The demand for Restricted Certificates of Sponsorship (‘RCoS’) is still outstripping the government quota, despite a new annual allocation being available. In most cases, unless the job is on the shortage occupation list or a PhD level role, eligibility is based on how much the sponsor will pay the applicant.
In April, although 2,168 certificates were available, the salary cut-off point was £50k. To achieve this, the Home Office had to borrow 25 RCoS from May. This probably reflects the fact that the cut-off for March was a record £55k so there were even more people than usual re-applying. The cap was also hit in May, the cut-off was £55k.
The NHS has complained about the restrictions this is placing on their ability to recruit doctors. However, the Home Office has said around one third of RCoS are already going to the NHS and does not appear sympathetic to calls to add doctors to the shortage occupation list, which is subject to periodic review by the Migration Advisory Committee.
There have been similar complaints from employers recruiting in IT and engineering sectors, who have pointed out that the UK does not seem to be open to the ‘brightest and best’ as had been promised. The Campaign for Science and Engineering has recently published a Freedom of Information Act request, which provides an interesting breakdown of the different types of role still waiting for RCoS.
There have also been calls to exclude shortage and PhD level roles from the cap. The government has pointed out that the whole point of a quota is to limit numbers in order to reduce net migration.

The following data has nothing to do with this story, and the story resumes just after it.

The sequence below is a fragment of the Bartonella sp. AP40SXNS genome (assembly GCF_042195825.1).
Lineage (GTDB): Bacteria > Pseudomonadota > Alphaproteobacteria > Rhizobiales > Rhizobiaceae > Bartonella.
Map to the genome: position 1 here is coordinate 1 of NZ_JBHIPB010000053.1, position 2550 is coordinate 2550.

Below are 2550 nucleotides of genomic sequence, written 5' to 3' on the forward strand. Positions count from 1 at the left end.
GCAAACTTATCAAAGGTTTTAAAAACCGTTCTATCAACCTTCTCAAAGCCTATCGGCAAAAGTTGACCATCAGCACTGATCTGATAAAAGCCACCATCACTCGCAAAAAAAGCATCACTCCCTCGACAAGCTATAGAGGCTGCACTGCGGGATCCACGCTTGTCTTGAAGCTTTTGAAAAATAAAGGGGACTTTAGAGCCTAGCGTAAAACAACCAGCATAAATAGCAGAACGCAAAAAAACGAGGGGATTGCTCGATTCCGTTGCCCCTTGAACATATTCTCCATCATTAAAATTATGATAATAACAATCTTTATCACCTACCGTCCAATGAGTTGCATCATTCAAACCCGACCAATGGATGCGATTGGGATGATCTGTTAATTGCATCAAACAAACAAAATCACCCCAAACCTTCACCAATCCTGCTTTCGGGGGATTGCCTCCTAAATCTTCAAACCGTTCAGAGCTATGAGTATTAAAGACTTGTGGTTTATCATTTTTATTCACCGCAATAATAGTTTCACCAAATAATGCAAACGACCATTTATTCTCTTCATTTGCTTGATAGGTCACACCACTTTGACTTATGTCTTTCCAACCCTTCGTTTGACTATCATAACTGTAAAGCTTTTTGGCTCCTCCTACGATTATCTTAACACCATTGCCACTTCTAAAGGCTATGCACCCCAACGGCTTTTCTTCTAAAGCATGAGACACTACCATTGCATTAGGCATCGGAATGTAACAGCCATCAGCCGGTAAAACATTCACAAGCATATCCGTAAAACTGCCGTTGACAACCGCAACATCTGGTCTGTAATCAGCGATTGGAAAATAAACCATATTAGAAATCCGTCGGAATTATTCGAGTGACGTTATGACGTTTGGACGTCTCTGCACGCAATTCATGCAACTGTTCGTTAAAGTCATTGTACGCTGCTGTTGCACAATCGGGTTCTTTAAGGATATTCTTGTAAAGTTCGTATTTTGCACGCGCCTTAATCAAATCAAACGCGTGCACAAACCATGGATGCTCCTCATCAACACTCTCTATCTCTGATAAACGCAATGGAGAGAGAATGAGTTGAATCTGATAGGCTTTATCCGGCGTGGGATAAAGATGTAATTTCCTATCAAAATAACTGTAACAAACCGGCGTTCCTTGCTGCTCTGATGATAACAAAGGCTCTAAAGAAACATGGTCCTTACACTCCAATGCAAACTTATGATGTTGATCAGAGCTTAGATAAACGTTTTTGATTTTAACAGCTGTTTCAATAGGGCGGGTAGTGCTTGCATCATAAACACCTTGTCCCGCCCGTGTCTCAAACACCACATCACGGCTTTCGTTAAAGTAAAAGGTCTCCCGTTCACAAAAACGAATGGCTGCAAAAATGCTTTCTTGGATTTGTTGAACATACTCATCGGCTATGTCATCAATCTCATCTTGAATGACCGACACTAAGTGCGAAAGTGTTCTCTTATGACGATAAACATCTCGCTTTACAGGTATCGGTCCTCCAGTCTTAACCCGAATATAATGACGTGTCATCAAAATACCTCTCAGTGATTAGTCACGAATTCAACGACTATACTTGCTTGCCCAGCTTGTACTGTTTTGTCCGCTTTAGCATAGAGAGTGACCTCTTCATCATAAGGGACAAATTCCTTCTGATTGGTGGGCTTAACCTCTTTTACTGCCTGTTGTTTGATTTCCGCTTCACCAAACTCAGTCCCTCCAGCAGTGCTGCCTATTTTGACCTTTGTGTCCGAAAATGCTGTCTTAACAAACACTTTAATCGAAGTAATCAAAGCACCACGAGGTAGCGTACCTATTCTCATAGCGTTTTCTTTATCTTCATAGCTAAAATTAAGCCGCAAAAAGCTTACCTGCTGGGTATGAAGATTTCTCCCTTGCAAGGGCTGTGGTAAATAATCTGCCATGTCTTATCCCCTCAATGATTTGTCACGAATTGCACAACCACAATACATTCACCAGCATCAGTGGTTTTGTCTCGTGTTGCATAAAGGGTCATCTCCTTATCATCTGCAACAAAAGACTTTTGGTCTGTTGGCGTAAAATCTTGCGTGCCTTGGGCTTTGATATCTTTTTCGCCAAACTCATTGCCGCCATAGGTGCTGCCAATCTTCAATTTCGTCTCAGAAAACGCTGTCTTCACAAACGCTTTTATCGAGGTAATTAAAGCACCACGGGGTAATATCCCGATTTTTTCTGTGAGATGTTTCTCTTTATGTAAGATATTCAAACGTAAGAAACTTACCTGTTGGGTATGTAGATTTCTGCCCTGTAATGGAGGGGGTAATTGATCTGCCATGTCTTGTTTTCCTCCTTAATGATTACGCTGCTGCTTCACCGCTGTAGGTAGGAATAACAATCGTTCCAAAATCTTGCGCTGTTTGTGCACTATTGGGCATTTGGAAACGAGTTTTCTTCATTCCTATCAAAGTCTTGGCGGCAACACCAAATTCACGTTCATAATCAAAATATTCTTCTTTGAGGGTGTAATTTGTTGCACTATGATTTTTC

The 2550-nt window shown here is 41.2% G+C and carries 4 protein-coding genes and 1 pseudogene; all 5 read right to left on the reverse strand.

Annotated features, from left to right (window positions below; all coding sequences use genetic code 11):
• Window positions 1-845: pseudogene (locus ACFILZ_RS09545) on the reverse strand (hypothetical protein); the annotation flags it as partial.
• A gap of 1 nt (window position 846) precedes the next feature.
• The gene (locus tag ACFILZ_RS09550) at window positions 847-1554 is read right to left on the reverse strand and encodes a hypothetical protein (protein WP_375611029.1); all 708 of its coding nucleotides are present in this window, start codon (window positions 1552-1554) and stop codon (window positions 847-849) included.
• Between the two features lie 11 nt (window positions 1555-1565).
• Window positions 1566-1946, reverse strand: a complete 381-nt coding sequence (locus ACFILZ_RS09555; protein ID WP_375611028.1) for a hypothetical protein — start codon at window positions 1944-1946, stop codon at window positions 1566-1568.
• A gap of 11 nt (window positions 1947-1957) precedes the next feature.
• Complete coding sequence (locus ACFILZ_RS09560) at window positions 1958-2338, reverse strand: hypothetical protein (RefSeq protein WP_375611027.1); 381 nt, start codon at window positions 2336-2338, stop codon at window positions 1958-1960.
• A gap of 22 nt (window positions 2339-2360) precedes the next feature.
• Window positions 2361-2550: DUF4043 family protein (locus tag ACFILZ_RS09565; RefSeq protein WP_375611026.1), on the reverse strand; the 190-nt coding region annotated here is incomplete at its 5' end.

We do seem to be approaching a crunch situation: does the public really believe that net migration should be reduced and that a rigid quota should apply? Or are they willing to turn a blind eye to certain migrants? Whilst the situation is incredibly frustrating for employers and migrants, we can only hope that it will trigger increased discussion about immigration policy and who should be allowed to come to the UK.
Meanwhile employers who are struggling to recruit should re-assess if the migrant has any other route to gain entry clearance. Those who are paying just below the recent cut-off points may wish to keep applying in the hope of a breakthrough, but need to ensure their advertising is still up to date. Others may need to consider whether there is any other solution, for example for the migrant to work remotely from their home country or whether they should renew efforts to find (and potentially train up) a settled worker instead.